"Reparations" have figured prominently in the United States insistence that Iraq surrender rather than merely withdraw its forces. The United Nations resolutions require, among other conditions, that Iraq pay for damage inflicted upon Kuwait.
As a military tactic, it does make sense for President Bush to insist on a virtually unconditional Iraqi surrender. And the jTC demand for reparations serves that tactical end--for it is a condition to which Iraq can hardly agree. But as economic policy, insistence on actual payment of Iraqi reparations would be self-defeating.
Reparations, as a major diplomatic objective, were imposed on Germany by the allied powers at the Versailles conference of 1919 as a way of punishing Germany and compensating Britain and France. In 1921, the allied Reparation Commission determined that Germany owed about $33 billion--a staggering sum, given Germany's own war damage and its weakened economy.
The Weimar Republic's hyper-inflation soon ensued, followed by Hitler. In the end, very little reparation was paid, and a second war compounded the damage of the first.
The situation in the Middle East, of course, is not entirely comparable. As the Gulf conflict has just demonstrated, Iraq has only the power to provoke regional war, not world war. And where Germany was a diversified industrial power, Iraq normally is a net oil exporter, whose oil profits indeed might be tithed to pay war damage.
But the fact remains that Iraq has been devastated by a decade of war, and Iraq is a far poorer country than Kuwait. If Saddam Hussein could be made to pay reparations personally, that might serve justice. But taxing the Iraqi people to pay for his aggression makes little sense.
After World War II, the victorious allies, having learned from the catastrophic error of Versailles, did not attempt to extract reparations from the defeated Axis powers. On the contrary, they included Germany, Italy and Japan among the recipients of postwar reconstruction aid.
The reason, at least in part, was a new threat--Soviet communism. Were it not for the imperative of containing communism, the American taxpayers undoubtedly would have been far slower to extend economic aid to nations they had just fought.
In the Persian Gulf, the enemy is not communism but radical nationalism and deepening chaos. Yet the strategy of assistance rather than tribute made sense after World War II, and it makes sense now. The post-conflict Middle East needs a broad program of economic development funded by redistribution from the Have nations of the region to the Have-Nots.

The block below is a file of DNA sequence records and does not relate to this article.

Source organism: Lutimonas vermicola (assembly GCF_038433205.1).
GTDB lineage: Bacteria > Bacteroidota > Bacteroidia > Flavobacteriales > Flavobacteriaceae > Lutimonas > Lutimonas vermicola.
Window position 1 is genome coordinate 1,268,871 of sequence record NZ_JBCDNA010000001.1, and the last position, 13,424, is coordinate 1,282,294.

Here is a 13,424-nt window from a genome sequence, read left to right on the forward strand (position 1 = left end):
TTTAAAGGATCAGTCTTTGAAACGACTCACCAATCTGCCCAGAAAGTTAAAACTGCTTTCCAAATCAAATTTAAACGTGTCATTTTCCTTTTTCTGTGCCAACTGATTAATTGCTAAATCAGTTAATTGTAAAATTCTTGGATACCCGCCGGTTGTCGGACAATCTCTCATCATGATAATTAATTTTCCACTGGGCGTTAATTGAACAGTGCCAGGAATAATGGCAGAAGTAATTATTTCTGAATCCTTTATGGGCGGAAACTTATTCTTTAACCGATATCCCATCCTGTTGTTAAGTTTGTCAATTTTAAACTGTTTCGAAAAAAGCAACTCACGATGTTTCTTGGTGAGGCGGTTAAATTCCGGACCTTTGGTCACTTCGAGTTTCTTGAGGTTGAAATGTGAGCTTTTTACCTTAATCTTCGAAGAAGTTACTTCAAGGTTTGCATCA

Despite our rhetoric of defending freedom, the Middle East is divided--not primarily into democratic and undemocratic nations --but into rich and poor ones. Those divisions are the legacy of maps drawn by the British in the 1920s as part of a colonial strategy to protect land and sea routes to British India. It is hardly surprising that few Arabs regard them as legitimate.
Before the Gulf War, Jordan had a per-capita annual income of $1,700; Syria about $1,000; Egypt just $630. By contrast, Saudi Arabia enjoyed a per-capita income of over $7,000, Kuwait $16,400, and the United Arab Emirates over $18,000.
(Iraq--the most populous of the oil exporters--had a relatively modest per-capita income. Conditions there have not been normal for a decade; the World Bank believes Iraq's per-capita annual income was between $1,500 and $3,500 and about 40 percent of it has gone to make war.)
This largely arbitrary division of wealth and poverty underlies much of the deep conflict in the Middle East. Rather than insisting on reparations from Iraq, it would make much more sense to tax some of the oil wealth enjoyed by all of the region's oil-rich nations to finance the development of the poorer ones.
At $25 per barrel, Middle East oil brings in earnings of roughly $100 billion a year, mostly for a small number of the region's people. A tax of $2 a barrel would produce about $9 billion dollars for regional development.
Two of the root causes of the Gulf War are the instability of energy price and supply, and the chasms of wealth and poverty in the region. The war's end is not a time to transfer still more money from the poor to the rich. Rather, we should use our leverage to create the preconditions for enduring peace and economic well-being.
Robert Kuttner writes regularly on economic matters.